FIVE years ago, this is how close we came to something that has never happened: five minutes plus the width of one crossbar.
That was the summer that promised to give us the first all-Leinster All-Ireland football final ... until Dublin lost their semi-final duel with Cork by 1-15 to 1-14.
And yet they had led from pillar almost to post, with just five minutes left (stoppage-time included) when the revitalised Rebels finally drew level.
A week later, Kildare lost to Down by 1-16 to 1-14 ... but only after Rob Kelly's thunderbolt free was deflected onto his crossbar by Kalum King in the dying seconds of injury-time.
So instead of having two Leinster protagonists squaring up in September, we had none. Coulda, woulda, shoulda.
Given what has happened in the province since 2010 - Dublin accelerating further away while everyone else stays static or worse - it's credible to wonder if that tantalising September scenario will ever materialise. Except, of course, it could still happen this year. In theory!
Kildare face Kerry in the opening All-Ireland quarter-final on Sunday, as the arguably more intriguing curtain-raiser to Dublin/Fermanagh: the winners of both will not meet in the semis.
Kerry are 1/6 favourites - as befits defending champions against back-door opposition heading for Division Three - but there remains a small morsel of doubt about whether they might just be vulnerable.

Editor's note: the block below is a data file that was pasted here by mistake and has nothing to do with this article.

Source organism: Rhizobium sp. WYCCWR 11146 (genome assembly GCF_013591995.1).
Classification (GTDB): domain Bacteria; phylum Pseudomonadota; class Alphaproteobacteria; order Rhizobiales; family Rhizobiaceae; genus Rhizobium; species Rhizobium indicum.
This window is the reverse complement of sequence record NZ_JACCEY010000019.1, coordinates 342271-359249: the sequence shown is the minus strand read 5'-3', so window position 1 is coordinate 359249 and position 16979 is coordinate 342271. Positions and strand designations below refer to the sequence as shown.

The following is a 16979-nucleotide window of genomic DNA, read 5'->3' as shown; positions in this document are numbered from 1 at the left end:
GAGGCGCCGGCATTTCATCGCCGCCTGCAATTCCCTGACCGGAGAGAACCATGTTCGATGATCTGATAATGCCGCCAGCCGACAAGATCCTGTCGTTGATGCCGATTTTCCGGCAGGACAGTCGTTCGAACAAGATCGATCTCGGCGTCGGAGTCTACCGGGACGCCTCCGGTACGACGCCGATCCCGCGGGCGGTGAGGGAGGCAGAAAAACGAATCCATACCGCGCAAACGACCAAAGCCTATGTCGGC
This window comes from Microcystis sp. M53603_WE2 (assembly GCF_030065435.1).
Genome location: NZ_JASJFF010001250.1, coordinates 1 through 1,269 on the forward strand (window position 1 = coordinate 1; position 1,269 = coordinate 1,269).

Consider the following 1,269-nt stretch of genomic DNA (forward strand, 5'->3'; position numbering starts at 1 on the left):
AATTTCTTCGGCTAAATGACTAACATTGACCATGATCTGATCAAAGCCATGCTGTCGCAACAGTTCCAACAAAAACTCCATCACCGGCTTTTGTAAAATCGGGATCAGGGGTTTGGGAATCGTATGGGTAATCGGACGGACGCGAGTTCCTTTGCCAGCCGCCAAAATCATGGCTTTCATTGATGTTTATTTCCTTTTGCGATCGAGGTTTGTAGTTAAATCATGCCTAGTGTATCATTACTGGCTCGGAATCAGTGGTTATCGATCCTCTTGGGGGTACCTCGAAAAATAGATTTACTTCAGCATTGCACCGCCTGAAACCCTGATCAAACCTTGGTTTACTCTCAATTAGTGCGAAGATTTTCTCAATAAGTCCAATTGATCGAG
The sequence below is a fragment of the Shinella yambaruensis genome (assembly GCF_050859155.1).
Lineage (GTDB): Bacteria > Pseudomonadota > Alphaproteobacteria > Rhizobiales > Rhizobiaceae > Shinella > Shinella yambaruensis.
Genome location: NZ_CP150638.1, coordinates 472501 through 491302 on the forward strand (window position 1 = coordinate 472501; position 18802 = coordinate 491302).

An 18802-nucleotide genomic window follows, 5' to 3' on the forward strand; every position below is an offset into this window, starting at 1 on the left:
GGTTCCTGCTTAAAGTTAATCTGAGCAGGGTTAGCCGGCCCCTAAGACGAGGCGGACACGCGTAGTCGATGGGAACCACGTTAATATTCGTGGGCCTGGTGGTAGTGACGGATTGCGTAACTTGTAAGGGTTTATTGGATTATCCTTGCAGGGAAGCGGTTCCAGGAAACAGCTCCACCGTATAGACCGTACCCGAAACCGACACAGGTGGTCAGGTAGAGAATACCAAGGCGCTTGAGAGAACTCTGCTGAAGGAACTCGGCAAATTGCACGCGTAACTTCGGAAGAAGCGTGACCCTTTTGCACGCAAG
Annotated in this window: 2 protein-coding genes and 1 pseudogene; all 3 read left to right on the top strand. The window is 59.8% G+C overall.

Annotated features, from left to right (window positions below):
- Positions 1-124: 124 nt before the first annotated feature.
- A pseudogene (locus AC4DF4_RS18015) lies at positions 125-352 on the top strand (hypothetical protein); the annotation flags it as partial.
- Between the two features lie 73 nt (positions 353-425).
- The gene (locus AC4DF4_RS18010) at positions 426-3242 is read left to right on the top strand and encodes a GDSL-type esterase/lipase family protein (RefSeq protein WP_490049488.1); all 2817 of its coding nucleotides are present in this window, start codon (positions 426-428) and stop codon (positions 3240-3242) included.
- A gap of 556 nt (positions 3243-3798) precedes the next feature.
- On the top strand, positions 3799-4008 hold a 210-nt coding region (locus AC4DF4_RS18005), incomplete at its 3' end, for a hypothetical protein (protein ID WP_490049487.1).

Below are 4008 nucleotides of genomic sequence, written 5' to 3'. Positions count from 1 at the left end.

Remember 2010, when Kerry were also holders and Munster champions ... and ambled straight into a Down ambush?
This is what tends to happen two-in-a-row contenders: they run out of energy or appetite or ideas or motivation, or all of the above, just when you don't expect it.
Still, the suspicion must be that Kerry will have enough smarts on the day, especially now that they've been forewarned by Kildare's surprise demolition of Cork.
At this juncture Jason Ryan deserves real kudos for rescuing Kildare's season (and maybe his own tenure) after the debacle that was their Leinster semi-final against Dublin. Ditto his players: they have shown guts and application in equal measure.
This has been a recurring Kildare trait during the reigns of Ryan and especially Kieran McGeeney: sheer bounce-back-ability. Yet the question remains: how close are they, or any other Leinster wannabe bar Dublin, from seriously chasing Sam?
Back in 2010, the All-Ireland field was never so open: all four semi-finalists had emerged through the 'back door', beating provincial winners en route. Over the next four championships, just one team came through the qualifiers to reach a semi-final - Tyrone in 2013, toppling new Ulster champions Monaghan at the last-eight stage.
In other words, 15 out of 16 provincial champions have won their quarter-finals. That puts the challenge facing Kildare - and especially Fermanagh - into stark perspective.